Should a rabbi be forced to give marriage counseling to a same-sex couple? Should a landlord who lives in the building be able to turn away an unmarried couple who wants to rent? Should a doctor be allowed to withhold reproductive services if doing so conflicts with his or her beliefs?
On the other hand, should a same-sex couple be able to adopt from a Catholic-affiliated non-profit? Should a lesbian couple be able to walk along a public pier as part of their commitment ceremony? How comparable is today’s struggle for same-sex rights to the history of civil rights and race in America?
These were some of the questions addressed by a symposium exploring the realms of gay rights and religious freedom—and whether any overlap lies between the two—co-sponsored by Moment and the Freedom Center of the Newseum Institute in Washington, D.C. this week. Coming on the heels of the controversial Hobby Lobby case (which deals with whether corporations must provide contraceptives when doing so conflicts with religious beliefs and recently went before the Supreme Court), the discussion was highly charged and far-reaching, and could have gone on far longer than the allotted hour and a half.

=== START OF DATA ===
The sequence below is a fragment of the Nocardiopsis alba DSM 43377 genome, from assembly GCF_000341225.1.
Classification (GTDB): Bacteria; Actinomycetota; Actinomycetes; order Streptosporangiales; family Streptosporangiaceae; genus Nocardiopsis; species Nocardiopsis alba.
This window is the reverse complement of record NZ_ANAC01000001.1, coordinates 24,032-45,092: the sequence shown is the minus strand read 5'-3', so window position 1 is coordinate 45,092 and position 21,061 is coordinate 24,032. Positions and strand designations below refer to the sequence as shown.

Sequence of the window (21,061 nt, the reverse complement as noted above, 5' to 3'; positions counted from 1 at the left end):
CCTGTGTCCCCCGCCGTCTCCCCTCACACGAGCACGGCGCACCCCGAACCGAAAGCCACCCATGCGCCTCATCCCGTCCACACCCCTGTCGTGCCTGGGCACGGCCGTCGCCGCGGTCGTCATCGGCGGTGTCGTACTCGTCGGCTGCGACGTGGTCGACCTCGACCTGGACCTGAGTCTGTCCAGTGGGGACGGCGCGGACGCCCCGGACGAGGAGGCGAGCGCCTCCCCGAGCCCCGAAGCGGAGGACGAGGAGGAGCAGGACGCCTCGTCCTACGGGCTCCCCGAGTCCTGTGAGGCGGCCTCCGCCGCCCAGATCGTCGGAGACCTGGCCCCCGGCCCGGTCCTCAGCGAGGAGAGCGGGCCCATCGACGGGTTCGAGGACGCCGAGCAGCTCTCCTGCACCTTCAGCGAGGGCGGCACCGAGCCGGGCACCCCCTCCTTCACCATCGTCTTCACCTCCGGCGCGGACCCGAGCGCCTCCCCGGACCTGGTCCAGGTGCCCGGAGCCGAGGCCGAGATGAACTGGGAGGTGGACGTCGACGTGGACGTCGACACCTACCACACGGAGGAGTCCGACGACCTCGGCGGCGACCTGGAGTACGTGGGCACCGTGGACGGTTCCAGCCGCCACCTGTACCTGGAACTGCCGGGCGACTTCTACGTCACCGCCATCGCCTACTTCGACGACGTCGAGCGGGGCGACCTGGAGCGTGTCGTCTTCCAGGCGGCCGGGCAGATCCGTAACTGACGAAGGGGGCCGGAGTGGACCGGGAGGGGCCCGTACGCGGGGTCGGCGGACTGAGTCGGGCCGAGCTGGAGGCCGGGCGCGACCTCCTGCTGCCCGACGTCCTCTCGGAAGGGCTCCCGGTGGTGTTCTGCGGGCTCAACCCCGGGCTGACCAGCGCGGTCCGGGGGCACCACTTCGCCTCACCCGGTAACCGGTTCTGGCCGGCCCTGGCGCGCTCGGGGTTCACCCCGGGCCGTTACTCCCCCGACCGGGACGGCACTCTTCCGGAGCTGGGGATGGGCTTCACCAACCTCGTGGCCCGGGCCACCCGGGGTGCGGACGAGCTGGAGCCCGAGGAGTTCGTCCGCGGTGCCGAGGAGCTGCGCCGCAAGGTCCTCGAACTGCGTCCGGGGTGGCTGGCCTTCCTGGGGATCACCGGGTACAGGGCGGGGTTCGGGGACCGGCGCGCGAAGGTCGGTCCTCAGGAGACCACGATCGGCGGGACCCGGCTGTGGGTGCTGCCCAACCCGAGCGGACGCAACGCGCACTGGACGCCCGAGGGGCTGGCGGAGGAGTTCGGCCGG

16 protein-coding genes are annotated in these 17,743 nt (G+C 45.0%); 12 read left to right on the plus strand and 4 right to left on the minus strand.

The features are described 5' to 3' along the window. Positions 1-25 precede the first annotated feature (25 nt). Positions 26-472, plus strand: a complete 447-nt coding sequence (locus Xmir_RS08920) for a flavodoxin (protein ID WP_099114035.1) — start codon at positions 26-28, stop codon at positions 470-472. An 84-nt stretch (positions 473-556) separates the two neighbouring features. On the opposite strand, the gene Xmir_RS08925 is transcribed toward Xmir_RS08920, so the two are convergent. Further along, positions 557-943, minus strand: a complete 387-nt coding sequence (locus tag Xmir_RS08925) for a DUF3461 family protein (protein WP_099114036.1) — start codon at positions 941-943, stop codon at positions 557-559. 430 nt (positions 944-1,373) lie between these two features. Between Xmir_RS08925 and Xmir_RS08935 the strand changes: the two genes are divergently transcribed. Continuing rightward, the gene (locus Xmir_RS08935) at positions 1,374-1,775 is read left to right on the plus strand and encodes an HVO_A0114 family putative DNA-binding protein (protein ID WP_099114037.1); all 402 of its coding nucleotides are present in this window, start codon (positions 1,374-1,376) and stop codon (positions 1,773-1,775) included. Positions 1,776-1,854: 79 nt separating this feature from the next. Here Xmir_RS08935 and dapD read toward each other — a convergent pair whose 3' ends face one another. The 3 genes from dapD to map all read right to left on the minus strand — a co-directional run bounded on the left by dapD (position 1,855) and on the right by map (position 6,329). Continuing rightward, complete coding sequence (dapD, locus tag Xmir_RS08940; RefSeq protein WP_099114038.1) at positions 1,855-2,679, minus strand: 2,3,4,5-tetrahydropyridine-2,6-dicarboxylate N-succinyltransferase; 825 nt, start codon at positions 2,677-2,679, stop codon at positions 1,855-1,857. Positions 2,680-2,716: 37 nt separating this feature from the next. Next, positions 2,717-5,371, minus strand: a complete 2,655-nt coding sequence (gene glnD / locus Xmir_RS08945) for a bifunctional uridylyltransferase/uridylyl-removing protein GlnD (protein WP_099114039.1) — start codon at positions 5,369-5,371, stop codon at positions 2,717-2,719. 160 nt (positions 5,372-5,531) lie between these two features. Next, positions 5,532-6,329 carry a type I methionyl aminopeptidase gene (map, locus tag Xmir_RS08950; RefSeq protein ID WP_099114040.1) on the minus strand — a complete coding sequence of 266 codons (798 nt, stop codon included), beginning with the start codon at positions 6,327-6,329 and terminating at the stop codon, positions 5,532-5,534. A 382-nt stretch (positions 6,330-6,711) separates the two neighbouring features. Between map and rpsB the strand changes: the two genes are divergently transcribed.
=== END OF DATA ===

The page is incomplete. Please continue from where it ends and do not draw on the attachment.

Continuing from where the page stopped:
The overarching question was this: can both sets of rights be protected without greatly infringing one or the other? Our set of panelists was diverse, and had often been in the press with vastly disparate views: Brookings Institution Senior Fellow Jonathan Rauch, Professor of Law Robin Fretwell Wilson, General Counsel of the American Jewish Committee Marc D. Stern and God vs. Gay author Jay Michaelson. But while the answer was anything but simple, they made a genuine attempt to find common ground by illuminating historical benchmarks and major court cases that have set the stage for today’s struggle. Listen to the podcast below to hear their views.